If you find yourself holding a lottery ticket that doesn’t bear the winning numbers of an epic Powerball drawing, take heart. Although the odds of winning a Powerball grand prize are only 1 in 292 million, they improve to 1 in less than 12 million for the smaller $1 million prize. Here's an idea of what you’ll owe the IRS in taxes if you should win.
- Choosing the lump sum payout vs the annuity option
- You must pay federal income tax if you win
- Gift and estate taxes
• If you take the lump sum payout of a sizable lottery jackpot, you will likely be pushed into the top tax bracket of 37%.
• If you take your winnings in an annuity payment plan over the typical period of 29 years, you should receive interest on the jackpot and you may not be in the highest tax bracket each year, depending on the size of your prize and your other income.
• Lottery agencies are generally required to withhold 24% of all winnings over $5,000 for taxes. If your winnings put you in a higher tax bracket, you will owe the difference between the withholding amount and your total tax.
• You are allowed to give away a total of $12.06 million (for 2022) over your lifetime without paying a gift tax. You will typically owe 40% in gift tax for any cash or property transfers over that amount. You will also likely owe 40% estate tax on the value of your remaining estate.
Choosing the lump sum payout vs the annuity option
If you choose to take the lump sum payout, a $1.5 billion jackpot is really worth about $930 million. That’s because $930 million is the actual jackpot and the $1.5 billion is the calculated worth if you choose the annuity payment plan.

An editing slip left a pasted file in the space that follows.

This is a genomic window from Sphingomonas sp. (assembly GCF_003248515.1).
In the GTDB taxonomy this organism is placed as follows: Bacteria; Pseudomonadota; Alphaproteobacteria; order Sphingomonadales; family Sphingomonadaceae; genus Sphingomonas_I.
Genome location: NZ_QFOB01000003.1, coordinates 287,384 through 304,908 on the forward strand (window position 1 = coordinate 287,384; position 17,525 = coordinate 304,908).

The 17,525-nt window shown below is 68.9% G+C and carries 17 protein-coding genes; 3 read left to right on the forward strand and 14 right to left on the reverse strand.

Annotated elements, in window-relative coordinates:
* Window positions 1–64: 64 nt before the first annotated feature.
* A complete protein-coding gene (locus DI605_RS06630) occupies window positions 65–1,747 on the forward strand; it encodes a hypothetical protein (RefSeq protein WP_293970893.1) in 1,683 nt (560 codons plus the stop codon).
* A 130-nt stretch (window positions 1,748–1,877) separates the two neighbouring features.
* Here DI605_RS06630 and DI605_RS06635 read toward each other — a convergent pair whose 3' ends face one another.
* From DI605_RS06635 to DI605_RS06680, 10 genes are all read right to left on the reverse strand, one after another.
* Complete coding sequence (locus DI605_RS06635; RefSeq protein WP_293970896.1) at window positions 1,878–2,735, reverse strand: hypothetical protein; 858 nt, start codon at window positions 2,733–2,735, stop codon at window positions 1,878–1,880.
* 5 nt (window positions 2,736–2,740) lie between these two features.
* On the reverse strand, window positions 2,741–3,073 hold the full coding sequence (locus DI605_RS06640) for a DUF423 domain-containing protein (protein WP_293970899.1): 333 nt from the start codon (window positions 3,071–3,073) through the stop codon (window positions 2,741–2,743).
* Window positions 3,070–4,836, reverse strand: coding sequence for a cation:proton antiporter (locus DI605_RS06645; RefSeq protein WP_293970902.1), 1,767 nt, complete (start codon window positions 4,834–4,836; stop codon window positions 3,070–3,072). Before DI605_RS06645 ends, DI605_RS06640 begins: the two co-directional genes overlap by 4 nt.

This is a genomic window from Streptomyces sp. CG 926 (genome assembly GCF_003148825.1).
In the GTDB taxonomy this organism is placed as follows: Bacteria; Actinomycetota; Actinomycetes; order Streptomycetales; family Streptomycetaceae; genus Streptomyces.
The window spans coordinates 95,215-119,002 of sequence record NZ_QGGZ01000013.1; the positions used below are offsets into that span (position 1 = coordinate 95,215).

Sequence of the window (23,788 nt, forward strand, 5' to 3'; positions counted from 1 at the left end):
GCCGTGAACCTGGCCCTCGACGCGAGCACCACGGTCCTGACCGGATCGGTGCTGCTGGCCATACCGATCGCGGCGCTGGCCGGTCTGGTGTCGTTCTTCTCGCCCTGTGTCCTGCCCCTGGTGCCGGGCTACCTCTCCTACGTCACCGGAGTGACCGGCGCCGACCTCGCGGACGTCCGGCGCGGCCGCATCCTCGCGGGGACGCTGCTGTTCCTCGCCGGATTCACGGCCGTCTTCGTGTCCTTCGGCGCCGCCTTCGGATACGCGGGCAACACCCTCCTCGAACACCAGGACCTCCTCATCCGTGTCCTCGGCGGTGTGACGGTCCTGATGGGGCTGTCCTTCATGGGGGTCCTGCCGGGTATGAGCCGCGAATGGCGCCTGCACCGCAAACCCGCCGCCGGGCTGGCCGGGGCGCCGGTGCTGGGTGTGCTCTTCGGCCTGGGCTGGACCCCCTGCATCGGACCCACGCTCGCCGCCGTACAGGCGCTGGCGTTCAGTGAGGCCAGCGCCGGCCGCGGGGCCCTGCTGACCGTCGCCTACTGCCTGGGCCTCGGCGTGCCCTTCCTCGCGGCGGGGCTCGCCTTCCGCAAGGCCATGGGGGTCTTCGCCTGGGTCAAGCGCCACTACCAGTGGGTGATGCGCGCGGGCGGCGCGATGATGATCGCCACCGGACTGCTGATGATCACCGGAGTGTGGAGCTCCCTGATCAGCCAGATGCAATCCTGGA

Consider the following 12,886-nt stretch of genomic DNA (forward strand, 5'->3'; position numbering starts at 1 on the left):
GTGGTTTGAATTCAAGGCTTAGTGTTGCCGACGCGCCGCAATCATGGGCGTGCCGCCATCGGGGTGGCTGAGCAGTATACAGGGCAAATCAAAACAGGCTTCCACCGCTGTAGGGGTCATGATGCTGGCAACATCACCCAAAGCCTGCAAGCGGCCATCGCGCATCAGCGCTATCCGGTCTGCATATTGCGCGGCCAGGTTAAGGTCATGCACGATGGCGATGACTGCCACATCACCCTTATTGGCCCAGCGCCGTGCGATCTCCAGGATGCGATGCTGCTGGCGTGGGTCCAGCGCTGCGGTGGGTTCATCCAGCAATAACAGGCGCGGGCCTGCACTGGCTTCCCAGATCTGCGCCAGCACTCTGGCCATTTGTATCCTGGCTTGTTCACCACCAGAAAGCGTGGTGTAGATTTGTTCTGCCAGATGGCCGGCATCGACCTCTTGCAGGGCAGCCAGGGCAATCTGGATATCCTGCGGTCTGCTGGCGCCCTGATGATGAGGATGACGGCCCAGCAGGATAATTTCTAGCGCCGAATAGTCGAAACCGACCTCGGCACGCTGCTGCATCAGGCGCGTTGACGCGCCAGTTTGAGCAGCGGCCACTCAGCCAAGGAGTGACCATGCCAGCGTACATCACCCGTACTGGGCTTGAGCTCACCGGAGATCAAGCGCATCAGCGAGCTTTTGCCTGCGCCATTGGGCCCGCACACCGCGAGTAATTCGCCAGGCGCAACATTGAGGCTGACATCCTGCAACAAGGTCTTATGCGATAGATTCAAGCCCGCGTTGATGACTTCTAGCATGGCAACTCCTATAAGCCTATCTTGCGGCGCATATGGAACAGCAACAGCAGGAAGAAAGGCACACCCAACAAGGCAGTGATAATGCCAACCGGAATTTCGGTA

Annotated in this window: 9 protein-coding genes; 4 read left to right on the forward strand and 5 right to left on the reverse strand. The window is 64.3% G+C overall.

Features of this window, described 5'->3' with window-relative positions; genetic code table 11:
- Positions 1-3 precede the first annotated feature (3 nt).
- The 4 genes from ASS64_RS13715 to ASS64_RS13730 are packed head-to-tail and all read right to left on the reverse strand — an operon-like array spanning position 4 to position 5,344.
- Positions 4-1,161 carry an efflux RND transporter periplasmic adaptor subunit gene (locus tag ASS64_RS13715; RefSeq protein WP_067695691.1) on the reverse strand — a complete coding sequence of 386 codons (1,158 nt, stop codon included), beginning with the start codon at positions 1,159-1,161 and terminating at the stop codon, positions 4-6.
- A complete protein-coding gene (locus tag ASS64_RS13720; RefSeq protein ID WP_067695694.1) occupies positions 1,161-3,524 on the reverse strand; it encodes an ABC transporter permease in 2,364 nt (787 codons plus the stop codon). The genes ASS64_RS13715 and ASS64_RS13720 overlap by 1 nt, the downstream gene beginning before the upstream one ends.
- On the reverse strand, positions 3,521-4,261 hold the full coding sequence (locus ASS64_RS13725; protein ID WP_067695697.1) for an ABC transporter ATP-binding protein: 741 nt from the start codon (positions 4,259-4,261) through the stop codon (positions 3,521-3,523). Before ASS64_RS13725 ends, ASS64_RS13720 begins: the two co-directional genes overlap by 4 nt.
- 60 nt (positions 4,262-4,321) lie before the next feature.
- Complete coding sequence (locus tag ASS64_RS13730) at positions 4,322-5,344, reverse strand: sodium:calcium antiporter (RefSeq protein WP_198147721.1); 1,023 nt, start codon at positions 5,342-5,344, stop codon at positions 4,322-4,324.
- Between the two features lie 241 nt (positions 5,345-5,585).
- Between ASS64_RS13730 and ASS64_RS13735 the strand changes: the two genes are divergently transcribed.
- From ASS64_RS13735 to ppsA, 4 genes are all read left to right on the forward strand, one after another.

The annuity option are annual payments typically stretched out over 29 years. When you choose this, you end up with more money over the long haul because the base amount—$930 million—accrues interest earned over an additional 29 years after the year in which you win. The money you haven't taken yet is invested for you.
You must pay federal income tax if you win
You'll fall into the highest tax bracket in the year you win if you take the jackpot in a lump sum. As of 2022, this means you'll likely owe the IRS at least 37% in taxes. If the bounty is spread out over 30 years, you may not be in the highest tax bracket each year, depending on the size of your prize and your other income.
All winnings over $5,000 are subject to tax withholding by lottery agencies at the rate of 24%. This potentially leaves a gap between the mandatory amount of withholding and the total tax you'll ultimately owe, depending on your tax bracket.
It works out something like this if you take the lump sum for the $930 million jackpot:
- $930 million, less 24% withheld = $232,200,000
- Less an additional $111,900,000 (to meet 37% tax rate)
- Total prize after federal income tax = $585,900,000
TurboTax Tip: If you join a lottery ticket-buying pool and win, you’ll be responsible for paying taxes on your portion of the winnings. If you personally claim the prize on behalf of the pool, be sure to have a written contract defining everyone’s shares so you’re not responsible for the income tax withholding for all the winnings and are not required to pay any gift tax on the amount you share with other members of the pool.
Gift and estate taxes
As of 2022, the Internal Revenue Code allows you to give away—by gift and from your estate when you die—a total of $12.06 million over the course of your lifetime. You'll typically owe 40% in gift tax for any cash or property transfers you make over $12.06 million, as well as a 40% estate tax on the value of your remaining estate.
Be careful with pool winnings
If you join a pool with others to buy a stockpile of tickets, your prize will be smaller because you're sharing it. But you're still subject to the income tax rate for the bracket your portion of the winnings places you into. If you personally claim the prize on behalf of everyone in your pool, protect yourself by documenting that the entire windfall isn’t yours.
If you collect the total winnings, then allot everyone else their share, the IRS may assume that you're giving the money away, which can result in the gift tax. You might also be responsible for income tax withholding on the entire winnings. Have everyone enter into the pool with a written contract defining his or her shares, which you can then provide to the IRS if necessary.
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